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The Oscar Quest: Reconsidered (Best Actor, 1943-1944)

The Oscar Quest began in May of 2010. I finished about fifteen months later, and wrote it up for this site. That was essentially the first thing I did on here. Five years have passed since then. I’ve grown as a person. My tastes have changed, matured (or gotten more immature, in some cases). So it feels fitting, on the five year anniversary of the site and of the Oscar Quest, to revisit it.

I want to see just how my opinions about things have changed over the past five years. I didn’t do any particular work or catch-up for this. I didn’t go back and watch all the movies again. Some I went back to see naturally, others I haven’t watched in five years. I really just want to go back and rewrite the whole thing as a more mature person, less concerned with making points about certain categories and films than with just analyzing the whole thing as objectively as I can to give people who are interested as much information as possible.

This is the more mature version of the Oscar Quest. Updated, more in-depth, as objective as possible, less hostile. You can still read the old articles, but know that those are of a certain time, and these represent the present.

1943

Humphrey Bogart, Casablanca

Gary Cooper, For Whom the Bell Tolls

Paul Lukas, Watch on the Rhine

Walter Pidgeon, Madame Curie

Mickey Rooney, The Human Comedy

Analysis:

Casablanca is one of the most famous films of all time.

Yeah.

Humphrey Bogart plays Rick Blaine. And pretty much everyone votes for him in this category.

Is this a masterclass of acting? No. But this is one of the most iconic performances of all time, wonderfully delivered by Bogart. I see how he didn’t win this, but I also don’t see how he didn’t win either.

Let’s not waste any time. He’s gonna be the choice, unless someone convinces me otherwise.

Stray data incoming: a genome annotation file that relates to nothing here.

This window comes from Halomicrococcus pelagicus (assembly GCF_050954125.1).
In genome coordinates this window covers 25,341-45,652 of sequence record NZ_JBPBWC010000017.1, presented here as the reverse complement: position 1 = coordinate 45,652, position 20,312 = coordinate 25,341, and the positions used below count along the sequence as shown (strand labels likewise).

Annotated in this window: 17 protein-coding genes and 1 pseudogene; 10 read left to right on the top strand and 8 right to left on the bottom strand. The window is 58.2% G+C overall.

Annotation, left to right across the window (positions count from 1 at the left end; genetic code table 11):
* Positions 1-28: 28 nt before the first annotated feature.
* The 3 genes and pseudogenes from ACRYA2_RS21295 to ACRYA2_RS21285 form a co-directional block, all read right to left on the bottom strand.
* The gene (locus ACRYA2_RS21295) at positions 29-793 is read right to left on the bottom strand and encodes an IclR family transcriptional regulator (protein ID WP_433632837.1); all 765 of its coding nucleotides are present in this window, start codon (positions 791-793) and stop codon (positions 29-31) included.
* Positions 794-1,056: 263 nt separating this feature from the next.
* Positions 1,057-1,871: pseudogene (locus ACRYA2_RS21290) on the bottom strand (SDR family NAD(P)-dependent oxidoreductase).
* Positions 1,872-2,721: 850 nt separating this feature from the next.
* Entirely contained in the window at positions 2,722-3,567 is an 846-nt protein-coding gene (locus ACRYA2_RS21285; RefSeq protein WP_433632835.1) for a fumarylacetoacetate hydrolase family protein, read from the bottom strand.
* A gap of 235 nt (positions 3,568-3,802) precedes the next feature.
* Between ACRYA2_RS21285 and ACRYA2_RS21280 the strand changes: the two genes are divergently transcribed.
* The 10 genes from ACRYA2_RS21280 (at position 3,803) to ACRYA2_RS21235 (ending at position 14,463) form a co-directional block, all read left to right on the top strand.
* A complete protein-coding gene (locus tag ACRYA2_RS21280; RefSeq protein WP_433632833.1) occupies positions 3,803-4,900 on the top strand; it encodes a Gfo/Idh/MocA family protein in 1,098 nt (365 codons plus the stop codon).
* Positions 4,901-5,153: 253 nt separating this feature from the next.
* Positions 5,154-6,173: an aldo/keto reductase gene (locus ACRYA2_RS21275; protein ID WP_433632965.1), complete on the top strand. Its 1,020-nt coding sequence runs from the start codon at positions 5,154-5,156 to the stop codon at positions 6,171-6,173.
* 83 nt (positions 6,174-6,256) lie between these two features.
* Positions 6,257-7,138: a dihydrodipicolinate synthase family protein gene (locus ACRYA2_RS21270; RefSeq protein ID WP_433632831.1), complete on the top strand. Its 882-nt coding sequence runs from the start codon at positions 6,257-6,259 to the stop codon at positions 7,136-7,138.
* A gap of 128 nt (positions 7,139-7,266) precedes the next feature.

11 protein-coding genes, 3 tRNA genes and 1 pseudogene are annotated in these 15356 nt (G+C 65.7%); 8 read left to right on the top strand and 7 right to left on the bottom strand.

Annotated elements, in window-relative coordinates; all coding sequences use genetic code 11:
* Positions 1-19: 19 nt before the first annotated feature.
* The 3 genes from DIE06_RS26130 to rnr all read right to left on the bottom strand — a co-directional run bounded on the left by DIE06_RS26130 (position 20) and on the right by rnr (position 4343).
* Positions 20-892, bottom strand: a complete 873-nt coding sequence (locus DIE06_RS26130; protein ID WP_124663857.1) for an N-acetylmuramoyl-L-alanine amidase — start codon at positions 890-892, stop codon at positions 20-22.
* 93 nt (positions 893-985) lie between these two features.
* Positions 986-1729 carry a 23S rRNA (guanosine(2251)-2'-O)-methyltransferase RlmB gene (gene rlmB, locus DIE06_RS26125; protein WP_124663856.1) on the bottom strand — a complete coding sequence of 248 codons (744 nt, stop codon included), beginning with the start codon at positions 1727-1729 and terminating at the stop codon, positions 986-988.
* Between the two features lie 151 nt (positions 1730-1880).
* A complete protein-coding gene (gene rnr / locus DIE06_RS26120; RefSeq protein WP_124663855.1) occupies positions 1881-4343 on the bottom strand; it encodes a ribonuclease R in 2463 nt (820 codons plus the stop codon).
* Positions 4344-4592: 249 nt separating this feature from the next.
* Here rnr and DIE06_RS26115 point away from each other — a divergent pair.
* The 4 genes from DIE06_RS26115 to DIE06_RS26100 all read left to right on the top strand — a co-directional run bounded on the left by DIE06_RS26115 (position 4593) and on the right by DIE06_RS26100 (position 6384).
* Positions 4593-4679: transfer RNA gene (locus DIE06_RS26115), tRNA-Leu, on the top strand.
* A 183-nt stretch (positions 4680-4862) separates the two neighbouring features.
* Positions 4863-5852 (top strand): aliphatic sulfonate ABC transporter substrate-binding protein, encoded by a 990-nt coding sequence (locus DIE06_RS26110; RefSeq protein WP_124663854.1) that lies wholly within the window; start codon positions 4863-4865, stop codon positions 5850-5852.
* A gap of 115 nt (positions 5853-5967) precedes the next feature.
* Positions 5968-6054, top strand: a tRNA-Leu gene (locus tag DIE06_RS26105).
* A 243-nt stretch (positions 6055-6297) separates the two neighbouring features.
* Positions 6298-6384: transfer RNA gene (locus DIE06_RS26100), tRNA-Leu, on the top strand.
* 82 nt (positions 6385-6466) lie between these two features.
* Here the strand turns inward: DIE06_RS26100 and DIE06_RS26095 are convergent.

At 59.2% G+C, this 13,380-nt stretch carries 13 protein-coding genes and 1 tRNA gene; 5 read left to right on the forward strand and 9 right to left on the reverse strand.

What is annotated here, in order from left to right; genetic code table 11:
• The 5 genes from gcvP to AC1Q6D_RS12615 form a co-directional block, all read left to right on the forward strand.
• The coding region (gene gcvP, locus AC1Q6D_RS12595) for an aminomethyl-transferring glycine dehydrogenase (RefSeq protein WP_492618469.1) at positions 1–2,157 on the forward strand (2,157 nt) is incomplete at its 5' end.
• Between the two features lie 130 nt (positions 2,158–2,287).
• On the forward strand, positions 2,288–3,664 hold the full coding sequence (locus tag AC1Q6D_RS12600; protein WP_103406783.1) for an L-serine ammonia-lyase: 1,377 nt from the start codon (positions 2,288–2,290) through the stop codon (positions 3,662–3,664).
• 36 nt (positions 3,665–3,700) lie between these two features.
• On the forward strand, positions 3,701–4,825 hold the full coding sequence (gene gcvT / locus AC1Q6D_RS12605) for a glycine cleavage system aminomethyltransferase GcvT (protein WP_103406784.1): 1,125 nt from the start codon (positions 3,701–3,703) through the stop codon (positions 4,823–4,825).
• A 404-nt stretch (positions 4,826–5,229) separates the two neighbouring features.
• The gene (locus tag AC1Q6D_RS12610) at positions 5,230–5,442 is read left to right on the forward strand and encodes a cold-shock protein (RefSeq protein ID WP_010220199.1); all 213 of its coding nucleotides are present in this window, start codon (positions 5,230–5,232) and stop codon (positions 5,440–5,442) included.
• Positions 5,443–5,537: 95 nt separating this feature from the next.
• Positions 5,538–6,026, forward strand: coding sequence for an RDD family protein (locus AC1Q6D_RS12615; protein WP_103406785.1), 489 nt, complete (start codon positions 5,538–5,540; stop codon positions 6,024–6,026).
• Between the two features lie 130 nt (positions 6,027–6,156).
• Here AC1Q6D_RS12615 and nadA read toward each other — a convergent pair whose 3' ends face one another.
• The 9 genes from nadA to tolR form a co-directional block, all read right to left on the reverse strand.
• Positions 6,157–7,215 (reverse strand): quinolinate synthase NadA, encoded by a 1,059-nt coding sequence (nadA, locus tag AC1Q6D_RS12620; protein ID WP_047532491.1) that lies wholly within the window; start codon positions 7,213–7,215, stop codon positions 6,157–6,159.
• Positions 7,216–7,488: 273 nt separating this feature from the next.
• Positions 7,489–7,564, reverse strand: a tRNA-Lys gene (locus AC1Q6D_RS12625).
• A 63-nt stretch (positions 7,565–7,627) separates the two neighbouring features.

For Whom the Bell Tolls is the third track on Metallica’s album “Ride the Lightning.” And also an Ernest Hemingway novel.

This movie is based on one of those two. I leave it to you to decide which.

Gary Cooper is an American schoolteacher that’s part of a band of guerrilla fighters in fascist Spain, trying to blow up a bridge. And he also falls in love with Ingrid Bergman along the way.

I thought this film was pretty boring five years ago, and watched it twice or three times over the course of the original Quest. I watched it once or twice since then too, and then rewatched it again for the supporting performances. It’s grown on me since the initial watch. Cooper is solid, but at best he’s a third choice in the category.

Watch on the Rhine is a film that I hated originally. I went in against it because Lukas beat Bogart. Then at the first sign of not liking the film, I completely turned on it. Took me five years to come back to it and try to reverse course.

Paul Lukas is a German married to an American. Since the Nazis took over, he’s been fighting against them, making him a wanted man. He sneaks his family into the US to visit his wife’s family, looking for some reprieve from hiding and running. Of course, naturally, Nazi sympathizers discover his identity and threaten to ruin everything. Eventually Lukas is forced to take drastic measures to protect his family and go back to Germany without them.

Lukas is strong here. And in 1943, I completely get why they voted for him. But this, as with Miniver as a Best Picture winner, feels like a shortsighted decision. It just doesn’t hold up next to Bogart. The performance is, admittedly, quite strong, and he does rate as high as second for me in this category, having had a chance to rewatch and reevaluate the performance. But I still take Bogart over him. I really don’t think the actual performance is as strong as the message it conveys. I think they voted for things outside of the performance and just cannot vote for that.

Madame Curie is a biopic. This is the 40s version of the Paul Muni Pasteur/Zola biopics. They brought the band back together and made a surefire Oscar nominee that’s so on the nose it gets requisite nominations but not much else because it’s not particularly inspired.

Walter Pigeon plays Curie’s husband opposite Greer Garson. They first starred together in Blossoms in the Dust, then Miniver, then here, and then finally in Mrs. Parkington. They reunited a couple of years later for a couple of films too, including a Miniver sequel. He’s okay, but really, this is pretty standard a performance. Kinda flat as a film. He’s a fifth choice for me. Nothing makes me want to take him. Just an extra nominee in the category, is all.

The Human Comedy is a lovely film. I’ve always really liked this one. Meg Ryan just remade it as her first directorial effort. No one saw it and it went VOD, but the story almost makes it work.

Mickey Rooney is a small town kid whose father died and whose brother is going off to fight in the war. And he has to support his family, despite being like 14, so he takes a job as a telegram delivery boy. And he’s forced to ride around town, giving families the news that their children died during the war. It’s a strong film.